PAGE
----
Game 1 Recap: Blazers 116, Lakers 106

Damian Lilard’s Blazer debut was about as good as anybody could have hoped for. Credit: Jaime Valdez-US PRESSWIRE

It’s going to be hard to stay rational when discussing Wednesday’s home opener, a convincing 116-106 Portland victory over the Los Angeles Lakers. Mostly because some of what we saw flies in the face of rational thinking.

I would guess that most seasoned Blazer fans know that when the Lakers are in town the team and the city take it to a higher gear. Having the entire off-season to prepare for one night doesn’t do anything to dampen the energy or the drive of either the Blazers or their fans. Because of that, I was pretty confident that if Portland didn’t beat LA to start the season, they would at least put up one hell of a fight.

Things took a turn for the more interesting yesterday evening when the new-look fully loaded Lakers got handily whipped by the no-Dirk, no-Terry, whole new roster Dallas Mavericks. The Lakers took a dive in the preseason, that’s for sure, but falling apart on opening night is a horse of a different color. My personal expectation for Wednesday’s game was that Kobe Bryant, Steve Nash, Dwight Howard, and Pau Gasol would pull their heads out, realize that they have a zillion All-Star games between them, and come to play against the Blazers. I was wrong. But that was only half of it.

I’ve spent much of the last month and change watching footage of the Blazers in practice and preseason games, reading about how the team is developing, and trying to figure out what this season is going to look like. I’ve convinced myself that Damian Lillard is a top-flight point guard. I’ve convinced myself that Nicolas Batum is the kind of player who deserves to be paid a TON of money. And I’ve convinced myself that if Wesley Matthews doesn’t finally get it together then he can at least be traded. I’ve also convinced myself that this Blazer season is going to have a lot more losses than wins, it’s going to end before the Playoffs, and it’s part one on a two or three part major rebuilding effort, and I’ve gotten to the point where I’m OK with that.

That’s why we have to tread very lightly on Portland’s first of 82 games. Damian Lillard was spectacular (or at least one or two turnovers short of spectacular). LaMarcus Aldridge looked like he’d spent his entire summer in the gym shooting jumpers until he couldn’t lift his arms anymore. Nicolas Batum and Wesley Matthews made timely shots, limited their stupid offensive possessions, and totally manned-up on defense. Those are the things we should expect for this season. We should also be prepared for four guys playing well to not be enough to win many games.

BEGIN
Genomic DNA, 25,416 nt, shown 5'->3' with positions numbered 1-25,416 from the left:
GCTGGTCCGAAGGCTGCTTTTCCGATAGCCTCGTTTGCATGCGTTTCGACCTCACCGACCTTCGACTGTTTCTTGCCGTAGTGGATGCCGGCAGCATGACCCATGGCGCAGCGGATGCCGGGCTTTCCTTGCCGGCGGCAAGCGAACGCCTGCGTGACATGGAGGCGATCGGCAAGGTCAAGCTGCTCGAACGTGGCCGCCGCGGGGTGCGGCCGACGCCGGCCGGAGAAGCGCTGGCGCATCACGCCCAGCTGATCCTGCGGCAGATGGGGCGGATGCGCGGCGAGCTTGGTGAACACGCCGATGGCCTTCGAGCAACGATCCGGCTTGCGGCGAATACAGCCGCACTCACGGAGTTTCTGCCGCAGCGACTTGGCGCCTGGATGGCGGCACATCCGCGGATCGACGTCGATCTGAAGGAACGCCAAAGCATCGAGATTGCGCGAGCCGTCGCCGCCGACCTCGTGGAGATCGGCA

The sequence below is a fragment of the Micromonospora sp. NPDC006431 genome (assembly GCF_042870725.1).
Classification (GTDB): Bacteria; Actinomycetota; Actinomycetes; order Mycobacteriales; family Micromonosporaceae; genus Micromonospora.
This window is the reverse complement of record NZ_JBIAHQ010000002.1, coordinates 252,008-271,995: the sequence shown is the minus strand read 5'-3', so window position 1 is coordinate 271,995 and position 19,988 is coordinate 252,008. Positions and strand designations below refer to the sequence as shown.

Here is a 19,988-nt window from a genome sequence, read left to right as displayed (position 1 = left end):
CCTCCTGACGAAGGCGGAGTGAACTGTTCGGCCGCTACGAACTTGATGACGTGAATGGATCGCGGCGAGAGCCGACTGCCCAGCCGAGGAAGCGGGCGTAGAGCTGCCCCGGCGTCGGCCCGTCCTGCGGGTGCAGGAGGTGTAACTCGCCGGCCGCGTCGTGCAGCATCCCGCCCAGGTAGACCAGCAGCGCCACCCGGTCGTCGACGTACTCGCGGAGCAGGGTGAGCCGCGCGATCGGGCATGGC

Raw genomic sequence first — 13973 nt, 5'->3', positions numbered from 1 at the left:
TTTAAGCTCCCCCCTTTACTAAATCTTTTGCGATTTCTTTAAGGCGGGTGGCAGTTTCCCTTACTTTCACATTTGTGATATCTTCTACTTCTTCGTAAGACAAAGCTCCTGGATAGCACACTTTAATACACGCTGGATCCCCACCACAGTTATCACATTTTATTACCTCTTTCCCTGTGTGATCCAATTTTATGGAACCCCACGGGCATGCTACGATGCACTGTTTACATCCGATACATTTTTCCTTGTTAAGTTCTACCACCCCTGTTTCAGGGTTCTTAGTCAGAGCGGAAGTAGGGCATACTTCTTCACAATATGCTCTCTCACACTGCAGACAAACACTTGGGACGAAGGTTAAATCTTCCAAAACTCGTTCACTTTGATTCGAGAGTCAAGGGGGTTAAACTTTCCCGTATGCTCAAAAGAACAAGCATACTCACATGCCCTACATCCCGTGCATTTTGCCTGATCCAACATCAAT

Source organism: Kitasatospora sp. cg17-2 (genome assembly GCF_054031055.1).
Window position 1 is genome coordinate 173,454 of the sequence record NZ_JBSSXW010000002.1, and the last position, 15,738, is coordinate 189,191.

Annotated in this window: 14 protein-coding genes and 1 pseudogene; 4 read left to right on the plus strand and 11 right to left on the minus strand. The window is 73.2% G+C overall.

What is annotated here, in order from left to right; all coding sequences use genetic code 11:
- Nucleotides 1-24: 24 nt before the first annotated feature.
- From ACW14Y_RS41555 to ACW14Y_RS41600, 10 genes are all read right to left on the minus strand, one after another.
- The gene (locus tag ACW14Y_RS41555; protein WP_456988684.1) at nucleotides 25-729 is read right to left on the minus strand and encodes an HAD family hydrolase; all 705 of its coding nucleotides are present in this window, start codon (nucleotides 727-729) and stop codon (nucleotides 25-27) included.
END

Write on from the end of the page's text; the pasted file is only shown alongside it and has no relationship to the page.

And once again I’ll say, Blazer fans let’s take a deep breath and talk about the things that happened Wednesday night that don’t fall into the category of things that will likely happen every single night of the season. Let’s start small.

Nolan Smith looked absolutely, positively, god awful in the preseason. So bad, in fact, that Portland has basically said nice to know you hope some other team feels like developing you into an NBA player by passing on his option. (The party line is that declining Nolan’s option is a move to increase cap flexibility in the off-season, but come on we all know the truth. When a camp invite makes you look expendable, you are expendable). Nolan wasn’t incredible by any stretch Wednesday, especially considering that the Rose Garden fans were getting a first hand glimpse of a real point guard of the future, but in just under 14 minutes he was able to keep the damage he caused to a minimum. He controlled the offense. He didn’t turn it over. And he didn’t get totally exposed on defense. It might not sound like much, but it was far and away better than anything we saw from Nolan in his preseason appearances.

OK, on to Meyers Leonard. Again, not a great line, but he managed to get through 23 minutes while guarding Dwight Howard and only accumulate three fouls. Remember, Leonard had two five-foul nights and one six-foul early termination in the preseason, and in those games he wasn’t guarding the mountain who plays basketball. Howard did basically whatever he wanted to against Meyers, but you could almost see Leonard improving as the game wore on. By the end of the night, Meyers was standing up to the big fella, and keeping him from scoring in the paint while also keeping him from going to the free throw line.

I’ve covered Meyers Leonard and Nolan Smith, two guys that produced better than expected, so now I’m going to dip into some dangerous territory. There are two Blazers who seem to stand out above the rest when it comes to unmitigated disdain, or at least that’s how it looks on my Twitter timeline. Those two are Sasha Pavlovic and J.J. Hickson. My thinking is that these are the two players who could be considered outliers in Portland’s rebuilding plan. Neither is very young, both are on one-year deals meaning their long-term importance to the franchise is basically null, and both are potentially stealing minutes from younger players looking for long-term deals who will be pillars of the franchise two or three seasons down the road. Also, a lot of people I follow on Twitter think they just aren’t that good.